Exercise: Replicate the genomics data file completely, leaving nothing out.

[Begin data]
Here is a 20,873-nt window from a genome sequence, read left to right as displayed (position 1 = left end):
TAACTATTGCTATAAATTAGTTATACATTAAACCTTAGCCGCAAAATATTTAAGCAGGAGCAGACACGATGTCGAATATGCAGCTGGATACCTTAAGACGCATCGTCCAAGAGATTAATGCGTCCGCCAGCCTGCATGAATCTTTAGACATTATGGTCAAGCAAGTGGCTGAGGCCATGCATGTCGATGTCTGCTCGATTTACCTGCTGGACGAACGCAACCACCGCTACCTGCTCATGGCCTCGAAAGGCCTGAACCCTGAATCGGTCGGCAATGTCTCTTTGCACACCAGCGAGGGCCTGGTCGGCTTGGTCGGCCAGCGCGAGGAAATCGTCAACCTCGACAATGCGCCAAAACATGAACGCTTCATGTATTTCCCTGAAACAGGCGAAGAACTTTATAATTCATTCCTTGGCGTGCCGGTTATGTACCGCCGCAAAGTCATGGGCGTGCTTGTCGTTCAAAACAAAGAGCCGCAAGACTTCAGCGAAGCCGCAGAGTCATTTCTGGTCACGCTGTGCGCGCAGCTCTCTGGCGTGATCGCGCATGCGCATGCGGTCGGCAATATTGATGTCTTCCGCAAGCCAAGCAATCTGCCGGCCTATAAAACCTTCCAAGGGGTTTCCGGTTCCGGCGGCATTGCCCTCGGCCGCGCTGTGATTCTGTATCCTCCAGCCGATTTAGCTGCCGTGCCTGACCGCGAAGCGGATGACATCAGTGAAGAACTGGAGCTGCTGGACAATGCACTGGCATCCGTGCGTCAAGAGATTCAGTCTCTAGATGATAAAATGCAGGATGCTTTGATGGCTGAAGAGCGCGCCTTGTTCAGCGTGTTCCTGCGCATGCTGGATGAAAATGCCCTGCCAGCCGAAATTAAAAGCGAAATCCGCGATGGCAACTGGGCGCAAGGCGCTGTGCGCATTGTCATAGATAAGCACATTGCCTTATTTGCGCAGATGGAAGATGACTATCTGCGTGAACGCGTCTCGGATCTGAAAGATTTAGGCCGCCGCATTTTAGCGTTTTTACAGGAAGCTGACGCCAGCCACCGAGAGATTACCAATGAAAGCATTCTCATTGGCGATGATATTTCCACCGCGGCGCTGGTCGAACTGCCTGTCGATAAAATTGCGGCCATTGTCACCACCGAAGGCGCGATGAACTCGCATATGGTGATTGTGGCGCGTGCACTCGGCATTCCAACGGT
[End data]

Here is a 20,873-nt window from a genome sequence, read left to right as displayed (position 1 = left end):
TAACTATTGCTATAAATTAGTTATACATTAAACCTTAGCCGCAAAATATTTAAGCAGGAGCAGACACGATGTCGAATATGCAGCTGGATACCTTAAGACGCATCGTCCAAGAGATTAATGCGTCCGCCAGCCTGCATGAATCTTTAGACATTATGGTCAAGCAAGTGGCTGAGGCCATGCATGTCGATGTCTGCTCGATTTACCTGCTGGACGAACGCAACCACCGCTACCTGCTCATGGCCTCGAAAGGCCTGAACCCTGAATCGGTCGGCAATGTCTCTTTGCACACCAGCGAGGGCCTGGTCGGCTTGGTCGGCCAGCGCGAGGAAATCGTCAACCTCGACAATGCGCCAAAACATGAACGCTTCATGTATTTCCCTGAAACAGGCGAAGAACTTTATAATTCATTCCTTGGCGTGCCGGTTATGTACCGCCGCAAAGTCATGGGCGTGCTTGTCGTTCAAAACAAAGAGCCGCAAGACTTCAGCGAAGCCGCAGAGTCATTTCTGGTCACGCTGTGCGCGCAGCTCTCTGGCGTGATCGCGCATGCGCATGCGGTCGGCAATATTGATGTCTTCCGCAAGCCAAGCAATCTGCCGGCCTATAAAACCTTCCAAGGGGTTTCCGGTTCCGGCGGCATTGCCCTCGGCCGCGCTGTGATTCTGTATCCTCCAGCCGATTTAGCTGCCGTGCCTGACCGCGAAGCGGATGACATCAGTGAAGAACTGGAGCTGCTGGACAATGCACTGGCATCCGTGCGTCAAGAGATTCAGTCTCTAGATGATAAAATGCAGGATGCTTTGATGGCTGAAGAGCGCGCCTTGTTCAGCGTGTTCCTGCGCATGCTGGATGAAAATGCCCTGCCAGCCGAAATTAAAAGCGAAATCCGCGATGGCAACTGGGCGCAAGGCGCTGTGCGCATTGTCATAGATAAGCACATTGCCTTATTTGCGCAGATGGAAGATGACTATCTGCGTGAACGCGTCTCGGATCTGAAAGATTTAGGCCGCCGCATTTTAGCGTTTTTACAGGAAGCTGACGCCAGCCACCGAGAGATTACCAATGAAAGCATTCTCATTGGCGATGATATTTCCACCGCGGCGCTGGTCGAACTGCCTGTCGATAAAATTGCGGCCATTGTCACCACCGAAGGCGCGATGAACTCGCATATGGTGATTGTGGCGCGTGCACTCGGCATTCCAACGGT